T 0009/87 (Zeolites) of 18.8.1988

European Case Law Identifier: ECLI:EP:BA:1988:T000987.19880818
Date of decision: 18 August 1988
Case number: T 0009/87
Application number: 82300770.3
IPC class: C01B 33/28
Language of proceedings: EN
Download and more information:
Decision text in EN (PDF, 320.125K)
Documentation of the appeal procedure can be found in the Register
Bibliographic information is available in: EN
Versions: OJ | Published
Title of application: -
Applicant name: ICI
Opponent name: Mobil Oil
Board: 3.3.01

Headnote

The examination of an opposition under Article 101 EPC is limited by the statement in the Notice of Opposition of the extent to which the patent is opposed. Article 114(1) EPC should be interpreted as subject to Article 101 EPC in this respect. Neither the Opposition Division nor a Board of Appeal has the obligation or the power to examine and decide on the maintenance of the European patent except to the extent to which it is opposed (cf. point 3 of the Reasons).
Relevant legal provisions:
European Patent Convention 1973 Art 99(1)
European Patent Convention 1973 Art 101
European Patent Convention 1973 Art 114
European Patent Convention 1973 R 55(c)
Keywords: Extent of opposition limited to specific claims
Deletion of the opposed claims
Limited examination power of Opposition Division and Board of Appeal
Catchwords:

-

Cited decisions:
-
Citing decisions:
T 0392/89
T 0443/93
T 0381/02
T 0896/90
T 0472/88

Summary of Facts and Submissions

I. The mention of the grant of patent No. 0 059 059 in respect of European patent application No. 82 300 770.3, filed on 16 February 1982 and claiming priority of 23 February 1981 from a prior application in the United Kingdom, was announced on 14 November 1984 (cf. Bulletin 84/46) on the basis of eleven claims. The independent Claims 1, 3 and 11 read as follows:-

"1. A synthetic zeolite material having a molar composition expressed by the formula:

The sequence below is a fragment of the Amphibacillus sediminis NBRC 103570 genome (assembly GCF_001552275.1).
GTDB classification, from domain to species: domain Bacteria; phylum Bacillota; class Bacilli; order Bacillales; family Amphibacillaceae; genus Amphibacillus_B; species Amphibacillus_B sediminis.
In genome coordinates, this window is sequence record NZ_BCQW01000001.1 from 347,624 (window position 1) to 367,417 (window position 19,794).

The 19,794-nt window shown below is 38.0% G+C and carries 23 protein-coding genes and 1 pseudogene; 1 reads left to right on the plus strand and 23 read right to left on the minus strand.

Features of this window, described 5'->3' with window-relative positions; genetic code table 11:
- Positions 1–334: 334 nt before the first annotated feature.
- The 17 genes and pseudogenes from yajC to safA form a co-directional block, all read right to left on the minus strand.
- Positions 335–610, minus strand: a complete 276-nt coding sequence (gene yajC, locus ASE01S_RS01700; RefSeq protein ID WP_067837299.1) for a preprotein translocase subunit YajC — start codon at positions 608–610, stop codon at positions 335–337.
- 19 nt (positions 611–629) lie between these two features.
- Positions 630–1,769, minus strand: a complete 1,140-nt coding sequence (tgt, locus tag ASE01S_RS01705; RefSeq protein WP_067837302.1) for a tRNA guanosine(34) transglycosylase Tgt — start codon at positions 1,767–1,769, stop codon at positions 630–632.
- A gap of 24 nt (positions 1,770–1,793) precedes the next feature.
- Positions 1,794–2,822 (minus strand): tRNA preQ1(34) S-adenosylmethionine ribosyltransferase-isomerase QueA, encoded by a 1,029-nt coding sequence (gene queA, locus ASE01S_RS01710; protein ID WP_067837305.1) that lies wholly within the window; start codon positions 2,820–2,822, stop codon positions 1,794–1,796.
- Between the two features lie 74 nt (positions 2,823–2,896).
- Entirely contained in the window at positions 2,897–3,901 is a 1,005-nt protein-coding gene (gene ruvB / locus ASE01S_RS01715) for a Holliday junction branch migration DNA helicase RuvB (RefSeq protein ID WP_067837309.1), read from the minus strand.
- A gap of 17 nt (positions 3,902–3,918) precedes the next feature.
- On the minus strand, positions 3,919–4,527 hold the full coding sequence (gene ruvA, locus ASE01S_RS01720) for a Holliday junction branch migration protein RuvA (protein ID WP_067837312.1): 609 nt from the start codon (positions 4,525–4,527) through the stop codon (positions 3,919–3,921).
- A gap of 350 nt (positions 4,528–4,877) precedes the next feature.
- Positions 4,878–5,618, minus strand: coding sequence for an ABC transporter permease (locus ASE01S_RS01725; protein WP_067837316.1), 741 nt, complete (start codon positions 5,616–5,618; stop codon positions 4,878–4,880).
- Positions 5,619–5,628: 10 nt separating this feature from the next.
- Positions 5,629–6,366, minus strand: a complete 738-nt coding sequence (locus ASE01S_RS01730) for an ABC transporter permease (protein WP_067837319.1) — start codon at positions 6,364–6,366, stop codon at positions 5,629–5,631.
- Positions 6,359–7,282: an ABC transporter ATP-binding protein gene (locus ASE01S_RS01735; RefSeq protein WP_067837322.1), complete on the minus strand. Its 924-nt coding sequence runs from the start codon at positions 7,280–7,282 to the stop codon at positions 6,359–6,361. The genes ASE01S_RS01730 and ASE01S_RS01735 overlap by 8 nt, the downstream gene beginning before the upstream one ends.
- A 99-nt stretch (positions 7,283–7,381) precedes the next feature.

0 to 4 M2O:0.1 to 2.5 Y2O3:100 XO2:0 to 35 H2O

wherein M is sodium, ammonium or hydrogen, Y is one or more of aluminium, gallium, boron, iron, chromium, vanadium, moybdenum, arsenic, antimony and manganese, X is silicon and/or germanium and H2O is water of hydration additional to water notionally present when M is hydrogen and having the following X-ray diffraction pattern:

3. A method of making a synthetic zeolite material as defined in Claim 1 which comprises reacting an aqueous mixture comprising at least one oxide XO2, at least one oxide Y2O3 and at least one piperazine compound.

11. A catalyst comprising a synthetic zeolite material as claimed in Claim 1 or Claim 2."

II. On 2 August 1985 the Appellant filed a notice of opposition on the ground that the subject-matter of the patent was not patentable within the terms of Articles 52 to 57 EPC. The opposition was only brought against Claims 1, 2 and 11 of the patent. The opposition was supported by

(1) US-A-3 832 449 and

(2) GB-A-2 079 735.

III. By a decision dated 31 October 1987 the Opposition Division rejected the opposition on the basis that the subject- matter of the independent Claims 1, 3 and 11 was novel and involved an inventive step.

IV. An appeal was lodged by the Appellant by a duly confirmed telex on 24 December 1986 with payment of the prescribed fee. In the statement of grounds of appeal filed on 2 March 1987 the Appellant reiterated that only Claims 1, 2 and 11 were opposed since the subject-matter of these claims lacked novelty and inventive step in the light of the disclosure in documents (1) and (2). Claims 3 to 10 had deliberately not been opposed.